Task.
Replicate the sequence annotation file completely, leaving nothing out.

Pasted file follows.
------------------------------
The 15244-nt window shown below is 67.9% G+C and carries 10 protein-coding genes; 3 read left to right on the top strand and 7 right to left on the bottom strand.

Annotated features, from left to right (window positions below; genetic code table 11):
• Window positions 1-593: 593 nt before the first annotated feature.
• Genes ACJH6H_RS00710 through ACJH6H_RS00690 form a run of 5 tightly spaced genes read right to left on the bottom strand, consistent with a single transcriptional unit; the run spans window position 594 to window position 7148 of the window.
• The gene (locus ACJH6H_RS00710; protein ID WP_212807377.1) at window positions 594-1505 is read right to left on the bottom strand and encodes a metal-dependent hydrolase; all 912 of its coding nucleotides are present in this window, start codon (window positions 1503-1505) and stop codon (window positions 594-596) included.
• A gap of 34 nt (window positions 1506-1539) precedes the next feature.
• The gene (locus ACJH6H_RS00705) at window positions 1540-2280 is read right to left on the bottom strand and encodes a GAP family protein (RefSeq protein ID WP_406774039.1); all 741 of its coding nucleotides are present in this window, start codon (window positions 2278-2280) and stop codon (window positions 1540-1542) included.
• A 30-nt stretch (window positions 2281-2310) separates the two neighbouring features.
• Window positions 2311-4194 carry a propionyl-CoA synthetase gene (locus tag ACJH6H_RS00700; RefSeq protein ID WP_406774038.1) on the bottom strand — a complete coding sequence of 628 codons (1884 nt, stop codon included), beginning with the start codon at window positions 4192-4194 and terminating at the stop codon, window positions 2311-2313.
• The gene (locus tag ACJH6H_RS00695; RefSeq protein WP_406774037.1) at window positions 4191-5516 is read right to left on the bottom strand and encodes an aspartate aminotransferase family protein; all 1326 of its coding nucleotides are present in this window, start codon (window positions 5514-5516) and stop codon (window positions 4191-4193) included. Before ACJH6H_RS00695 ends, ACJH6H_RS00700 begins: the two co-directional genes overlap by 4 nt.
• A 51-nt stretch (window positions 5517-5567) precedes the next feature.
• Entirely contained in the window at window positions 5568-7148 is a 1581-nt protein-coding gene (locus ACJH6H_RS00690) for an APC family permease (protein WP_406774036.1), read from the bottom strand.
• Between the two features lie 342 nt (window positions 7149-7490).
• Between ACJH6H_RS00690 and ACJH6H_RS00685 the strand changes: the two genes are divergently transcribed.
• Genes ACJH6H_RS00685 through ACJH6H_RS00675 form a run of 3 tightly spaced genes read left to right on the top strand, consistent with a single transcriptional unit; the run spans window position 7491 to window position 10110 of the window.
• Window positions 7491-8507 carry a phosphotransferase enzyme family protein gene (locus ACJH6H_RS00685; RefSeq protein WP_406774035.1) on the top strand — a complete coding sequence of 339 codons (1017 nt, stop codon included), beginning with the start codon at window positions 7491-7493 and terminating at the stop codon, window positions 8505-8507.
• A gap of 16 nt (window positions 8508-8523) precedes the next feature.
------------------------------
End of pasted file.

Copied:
The 15244-nt window shown below is 67.9% G+C and carries 10 protein-coding genes; 3 read left to right on the top strand and 7 right to left on the bottom strand.

Annotated features, from left to right (window positions below; genetic code table 11):
• Window positions 1-593: 593 nt before the first annotated feature.
• Genes ACJH6H_RS00710 through ACJH6H_RS00690 form a run of 5 tightly spaced genes read right to left on the bottom strand, consistent with a single transcriptional unit; the run spans window position 594 to window position 7148 of the window.
• The gene (locus ACJH6H_RS00710; protein ID WP_212807377.1) at window positions 594-1505 is read right to left on the bottom strand and encodes a metal-dependent hydrolase; all 912 of its coding nucleotides are present in this window, start codon (window positions 1503-1505) and stop codon (window positions 594-596) included.
• A gap of 34 nt (window positions 1506-1539) precedes the next feature.
• The gene (locus ACJH6H_RS00705) at window positions 1540-2280 is read right to left on the bottom strand and encodes a GAP family protein (RefSeq protein ID WP_406774039.1); all 741 of its coding nucleotides are present in this window, start codon (window positions 2278-2280) and stop codon (window positions 1540-1542) included.
• A 30-nt stretch (window positions 2281-2310) separates the two neighbouring features.
• Window positions 2311-4194 carry a propionyl-CoA synthetase gene (locus tag ACJH6H_RS00700; RefSeq protein ID WP_406774038.1) on the bottom strand — a complete coding sequence of 628 codons (1884 nt, stop codon included), beginning with the start codon at window positions 4192-4194 and terminating at the stop codon, window positions 2311-2313.
• The gene (locus tag ACJH6H_RS00695; RefSeq protein WP_406774037.1) at window positions 4191-5516 is read right to left on the bottom strand and encodes an aspartate aminotransferase family protein; all 1326 of its coding nucleotides are present in this window, start codon (window positions 5514-5516) and stop codon (window positions 4191-4193) included. Before ACJH6H_RS00695 ends, ACJH6H_RS00700 begins: the two co-directional genes overlap by 4 nt.
• A 51-nt stretch (window positions 5517-5567) precedes the next feature.
• Entirely contained in the window at window positions 5568-7148 is a 1581-nt protein-coding gene (locus ACJH6H_RS00690) for an APC family permease (protein WP_406774036.1), read from the bottom strand.
• Between the two features lie 342 nt (window positions 7149-7490).
• Between ACJH6H_RS00690 and ACJH6H_RS00685 the strand changes: the two genes are divergently transcribed.
• Genes ACJH6H_RS00685 through ACJH6H_RS00675 form a run of 3 tightly spaced genes read left to right on the top strand, consistent with a single transcriptional unit; the run spans window position 7491 to window position 10110 of the window.
• Window positions 7491-8507 carry a phosphotransferase enzyme family protein gene (locus ACJH6H_RS00685; RefSeq protein WP_406774035.1) on the top strand — a complete coding sequence of 339 codons (1017 nt, stop codon included), beginning with the start codon at window positions 7491-7493 and terminating at the stop codon, window positions 8505-8507.
• A gap of 16 nt (window positions 8508-8523) precedes the next feature.